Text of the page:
Taxane-associated peripheral neuropathies include sensory or motor neuropathy, depending on the type of nerve fibers involved. Neurons rely on transport and communication spanning the distance between the cell body and axons, and the cytoskeletal microtubules are essential to this process. The binding of taxanes to the β-tubulin subunit of microtubules results in stabilization of the microtubule and disruption of microtubule function. The inhibition of microtubule function affects the structure and function of neurons, resulting in neuropathy.
Microtubule-stabilizing agents (MTSAs), include the taxanes and epothilones. They stabilize microtubules, block mitosis, and induce cell death. The role of taxanes in CIPN has been well established, whereas epothilones have emerged as MTSAs only in recent clinical trials.
Another important consideration related to the development of taxane-related neuropathy is the solvent used in formulation, a key difference among the currently available taxanes. The differences in formulation can result in variations in toxicity profiles because the solvents themselves have been associated with varying biological effects.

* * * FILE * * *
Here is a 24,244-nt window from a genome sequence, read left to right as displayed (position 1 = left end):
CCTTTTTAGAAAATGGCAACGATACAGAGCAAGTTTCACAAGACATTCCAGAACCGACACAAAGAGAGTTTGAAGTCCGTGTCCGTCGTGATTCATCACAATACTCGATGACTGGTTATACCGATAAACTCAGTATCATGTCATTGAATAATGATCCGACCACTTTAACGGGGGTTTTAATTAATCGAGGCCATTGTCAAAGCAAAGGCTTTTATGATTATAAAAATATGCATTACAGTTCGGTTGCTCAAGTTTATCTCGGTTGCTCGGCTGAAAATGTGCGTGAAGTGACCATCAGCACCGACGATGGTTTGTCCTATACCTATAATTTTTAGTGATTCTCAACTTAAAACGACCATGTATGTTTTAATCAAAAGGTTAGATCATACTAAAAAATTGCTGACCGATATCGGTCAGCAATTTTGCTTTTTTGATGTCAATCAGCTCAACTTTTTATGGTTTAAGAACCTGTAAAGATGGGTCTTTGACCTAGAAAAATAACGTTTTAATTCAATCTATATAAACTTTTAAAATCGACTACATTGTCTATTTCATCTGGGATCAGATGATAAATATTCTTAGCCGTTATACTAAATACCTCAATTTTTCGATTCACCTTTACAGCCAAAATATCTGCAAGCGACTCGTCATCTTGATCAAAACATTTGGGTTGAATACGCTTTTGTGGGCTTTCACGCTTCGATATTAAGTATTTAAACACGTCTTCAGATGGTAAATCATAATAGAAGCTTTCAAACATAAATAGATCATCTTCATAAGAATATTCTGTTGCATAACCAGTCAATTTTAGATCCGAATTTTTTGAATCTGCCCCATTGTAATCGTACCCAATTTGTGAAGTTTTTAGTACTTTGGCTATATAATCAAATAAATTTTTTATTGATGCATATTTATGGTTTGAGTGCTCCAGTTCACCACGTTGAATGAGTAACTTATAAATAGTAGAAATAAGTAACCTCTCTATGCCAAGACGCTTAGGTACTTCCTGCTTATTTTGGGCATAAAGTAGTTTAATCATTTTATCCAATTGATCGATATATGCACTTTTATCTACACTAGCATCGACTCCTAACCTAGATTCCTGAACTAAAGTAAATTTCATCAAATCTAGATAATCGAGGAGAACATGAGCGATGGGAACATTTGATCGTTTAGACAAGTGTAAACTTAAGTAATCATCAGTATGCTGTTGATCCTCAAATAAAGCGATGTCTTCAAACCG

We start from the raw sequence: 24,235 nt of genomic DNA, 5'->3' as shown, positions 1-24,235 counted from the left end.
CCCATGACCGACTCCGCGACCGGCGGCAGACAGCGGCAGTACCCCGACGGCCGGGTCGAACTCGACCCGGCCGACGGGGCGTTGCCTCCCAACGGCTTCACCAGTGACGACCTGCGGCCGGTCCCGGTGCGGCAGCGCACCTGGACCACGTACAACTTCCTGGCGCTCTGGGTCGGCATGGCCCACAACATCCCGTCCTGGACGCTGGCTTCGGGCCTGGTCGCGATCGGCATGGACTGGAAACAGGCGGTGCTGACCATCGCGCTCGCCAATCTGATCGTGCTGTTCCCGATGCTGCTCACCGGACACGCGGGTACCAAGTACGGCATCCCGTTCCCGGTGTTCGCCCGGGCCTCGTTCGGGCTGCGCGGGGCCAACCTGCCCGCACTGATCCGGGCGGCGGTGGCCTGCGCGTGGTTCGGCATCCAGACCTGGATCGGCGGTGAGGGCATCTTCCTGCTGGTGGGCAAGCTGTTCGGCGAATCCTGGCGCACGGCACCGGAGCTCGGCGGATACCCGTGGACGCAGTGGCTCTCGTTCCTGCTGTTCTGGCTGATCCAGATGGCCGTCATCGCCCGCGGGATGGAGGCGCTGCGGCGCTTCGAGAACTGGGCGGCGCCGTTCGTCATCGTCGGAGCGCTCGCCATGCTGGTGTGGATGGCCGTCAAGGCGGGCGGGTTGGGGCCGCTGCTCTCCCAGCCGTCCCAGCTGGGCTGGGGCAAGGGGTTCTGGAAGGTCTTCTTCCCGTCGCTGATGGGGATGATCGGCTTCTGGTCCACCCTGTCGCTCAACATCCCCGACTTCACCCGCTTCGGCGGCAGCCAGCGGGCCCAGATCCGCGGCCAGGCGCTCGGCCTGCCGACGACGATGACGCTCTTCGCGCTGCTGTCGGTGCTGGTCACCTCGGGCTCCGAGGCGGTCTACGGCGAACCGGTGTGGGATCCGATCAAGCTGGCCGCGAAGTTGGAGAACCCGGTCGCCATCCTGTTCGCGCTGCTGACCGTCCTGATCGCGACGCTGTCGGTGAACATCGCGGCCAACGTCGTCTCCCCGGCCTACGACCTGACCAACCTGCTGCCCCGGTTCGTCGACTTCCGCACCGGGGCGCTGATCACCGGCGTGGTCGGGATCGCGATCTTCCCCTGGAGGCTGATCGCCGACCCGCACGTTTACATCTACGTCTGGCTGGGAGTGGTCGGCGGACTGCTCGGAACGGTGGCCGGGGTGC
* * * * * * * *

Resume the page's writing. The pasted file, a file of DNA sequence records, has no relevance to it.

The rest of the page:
The platinum-based chemotherapeutic agents oxaliplatin and cisplatin are used for the treatment of various solid tumors. Oxaliplatin and cisplatin interfere with tumor cell proliferation via the formation of deoxyribonucleic acid (DNA)–platinum adducts. The byproducts produced by the metabolism of oxaliplatin and cisplatin are thought to contribute to the development of CIPN.